Uncut (November '05)

Reviews - Reissues & Compilations

Killer wail

'78's lacerating debut, now extended over two discs

The Scream: The Deluxe Edition

KNOWING SIOUXSIE as Godmother Of Goth, it's easy to forget that the Banshees were originally regarded as exemplary post punk vanguardists. Laceratingly angular, The Scream reminds you what an inclement listen the group was at the start. Sure, there's a couple of tunes as catchy as "Hong Kong Garden", which appears twice here on the alternate-versions-crammed second disc of BBC session and demos. "Mirage" is a cousin to "Public Image", while the buzzsaw chord-drive of "Nicotine Stain" faintly resembles The Undertones, of all people.

But one's first and lasting impression of The Scream is shaped by the album being bookended by its least conventional tunes. Glinting and fractured, opener "Pure" is an instrumental in the sense that Siouxsie's voice is just an abstract, sculpted texture swooping across the stereo-field. Final track "Switch" is closer to a song. but structurally as unorthodox as Roxy Music's "It There Is Something".

Glam's an obvious reference point for the Banshees, but The Scream also draws from the moment when psychedelia turned dark. "Helter Skelter" is covered, surely as much for the Manson connection as for Beatles love. Guitarist John McKay's flange resembles a Cold Wave update of 1967 style phasing, and the stridency of Siouxsie's singing channels Grace Slick. In songs like the autism-inspired "Jigsaw Feeling", there's even a vibe of mental disintegration that recalls trippy Jefferson Airplane tunes like "Two Heads". Another crack up song, "Suburban Relapse", always makes me think of the middle aged housewife in every neighbourhood with badly applied make-up and a scary lost look in her eyes. Siouxsie's suspicion not just of domesticity but of that other female cage, the body, comes through in the fear-of-flesh anthem "Metal Postcard", whose exaltation of the inorganic and indestructible ('Metal is tough, metal will sheen, metal will rule in my master-scheme") seems at odds with the song's inspiration, the anti-fascist collage artist John Heartfield.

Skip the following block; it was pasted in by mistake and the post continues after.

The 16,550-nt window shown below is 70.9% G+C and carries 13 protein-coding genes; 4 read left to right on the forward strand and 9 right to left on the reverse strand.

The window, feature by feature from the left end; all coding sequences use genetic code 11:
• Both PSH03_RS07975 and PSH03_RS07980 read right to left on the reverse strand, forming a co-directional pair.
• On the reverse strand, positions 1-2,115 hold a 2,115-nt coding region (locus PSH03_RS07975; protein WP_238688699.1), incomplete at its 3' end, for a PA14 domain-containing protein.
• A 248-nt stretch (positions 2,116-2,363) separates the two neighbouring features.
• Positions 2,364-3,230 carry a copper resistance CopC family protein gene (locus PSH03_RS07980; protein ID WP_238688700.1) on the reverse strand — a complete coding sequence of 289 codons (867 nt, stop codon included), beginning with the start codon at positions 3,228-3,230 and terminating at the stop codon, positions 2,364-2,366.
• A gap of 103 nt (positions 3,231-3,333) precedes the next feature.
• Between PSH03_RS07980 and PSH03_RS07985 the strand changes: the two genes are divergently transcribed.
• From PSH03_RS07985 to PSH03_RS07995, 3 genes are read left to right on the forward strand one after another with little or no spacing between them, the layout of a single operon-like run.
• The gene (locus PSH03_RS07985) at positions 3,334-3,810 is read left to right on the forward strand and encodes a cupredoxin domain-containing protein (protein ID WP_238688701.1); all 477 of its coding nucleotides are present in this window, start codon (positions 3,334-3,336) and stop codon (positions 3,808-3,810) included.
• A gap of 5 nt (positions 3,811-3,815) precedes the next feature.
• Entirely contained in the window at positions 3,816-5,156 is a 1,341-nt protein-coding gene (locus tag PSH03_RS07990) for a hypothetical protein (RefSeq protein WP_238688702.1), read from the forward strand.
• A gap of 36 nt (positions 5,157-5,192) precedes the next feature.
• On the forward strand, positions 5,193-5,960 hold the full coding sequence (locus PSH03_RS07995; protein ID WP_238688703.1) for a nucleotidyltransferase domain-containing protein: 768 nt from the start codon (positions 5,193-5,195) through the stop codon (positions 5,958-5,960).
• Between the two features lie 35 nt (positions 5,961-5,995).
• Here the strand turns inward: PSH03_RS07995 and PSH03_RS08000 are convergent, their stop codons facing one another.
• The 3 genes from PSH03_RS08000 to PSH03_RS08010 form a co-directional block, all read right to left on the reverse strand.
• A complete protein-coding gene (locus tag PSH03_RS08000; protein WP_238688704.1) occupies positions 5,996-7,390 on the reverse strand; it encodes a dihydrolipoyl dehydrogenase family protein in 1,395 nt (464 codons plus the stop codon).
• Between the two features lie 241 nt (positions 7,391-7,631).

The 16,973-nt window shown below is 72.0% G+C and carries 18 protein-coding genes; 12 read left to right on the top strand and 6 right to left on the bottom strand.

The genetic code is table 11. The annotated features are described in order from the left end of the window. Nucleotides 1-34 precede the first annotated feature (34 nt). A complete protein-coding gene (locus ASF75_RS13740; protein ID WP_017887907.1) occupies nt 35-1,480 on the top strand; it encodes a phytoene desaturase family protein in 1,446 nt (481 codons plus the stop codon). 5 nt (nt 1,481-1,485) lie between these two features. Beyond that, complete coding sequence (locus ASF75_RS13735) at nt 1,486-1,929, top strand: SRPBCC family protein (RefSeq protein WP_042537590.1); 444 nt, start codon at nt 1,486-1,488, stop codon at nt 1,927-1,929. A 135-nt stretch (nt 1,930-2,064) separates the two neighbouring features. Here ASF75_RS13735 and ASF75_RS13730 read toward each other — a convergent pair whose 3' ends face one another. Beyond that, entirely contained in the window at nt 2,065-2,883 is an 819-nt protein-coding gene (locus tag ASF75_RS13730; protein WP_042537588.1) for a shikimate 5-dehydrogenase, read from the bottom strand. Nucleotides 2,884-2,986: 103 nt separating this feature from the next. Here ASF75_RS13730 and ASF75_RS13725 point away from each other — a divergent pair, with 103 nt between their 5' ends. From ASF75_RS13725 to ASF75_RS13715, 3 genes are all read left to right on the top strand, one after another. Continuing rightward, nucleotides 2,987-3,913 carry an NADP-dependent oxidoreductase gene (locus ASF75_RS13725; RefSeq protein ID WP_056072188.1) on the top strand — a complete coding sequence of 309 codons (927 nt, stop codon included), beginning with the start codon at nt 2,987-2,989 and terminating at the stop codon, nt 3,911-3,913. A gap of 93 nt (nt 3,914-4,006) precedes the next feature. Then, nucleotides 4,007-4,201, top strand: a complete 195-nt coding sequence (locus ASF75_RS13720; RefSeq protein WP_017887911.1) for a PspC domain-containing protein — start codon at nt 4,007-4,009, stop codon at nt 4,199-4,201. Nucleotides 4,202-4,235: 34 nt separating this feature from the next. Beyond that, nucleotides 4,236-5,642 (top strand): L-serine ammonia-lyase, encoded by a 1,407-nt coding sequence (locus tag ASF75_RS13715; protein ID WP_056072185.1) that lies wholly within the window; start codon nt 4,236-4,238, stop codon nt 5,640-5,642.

The Scream is another Banshees altogether from the lush seductions of Kaleidoscope and Dreamhouse. McKay and drummer Kenny Morris quit the group on the eve of the band's first headlining tour. And their replacements - John McGeoch and Budgie - were far more musically proficient. Yet The Scream, along with early singles such as "The Staircase (Mystery)" and the best bits of next album Join Hands, does momentarily make you wonder about the alternate universe path the original Banshees might have pursued if they'd stayed together and stayed monochrome'n'minimal. SIMON REYNOLDS


UNCUT: What was the mood in the Banshees camp during The Scream's recording?

SIOUXSIE: We'd toured a lot with that material and there was a lot of animosity and aggro at those gigs. That tension found its way onto the record. It was recorded in two weeks flat. We felt supremely confident but, at the same time, there was a feeling of oblivion in the air. Looking back, it was like we were walking along the edge of a cliff without knowing we were doing so.

How well does it stand up for you 27 years on?

It sounds completely fresh to me. There's nothing embarrassing on it. There's nothing I'd change about it. It's beyond fashion, darling.

And have you forgiven John McKay and Kenny Morris yet?

My feelings towards those two went beyond hate some time ago. If they walked in now. I'd ask them how they are and maybe buy them a drink. There wouldn't be any punches thrown. They did us a big favour in leaving. It gave the Banshees a new lease of life.


Contributed by Bonnie Bryant.

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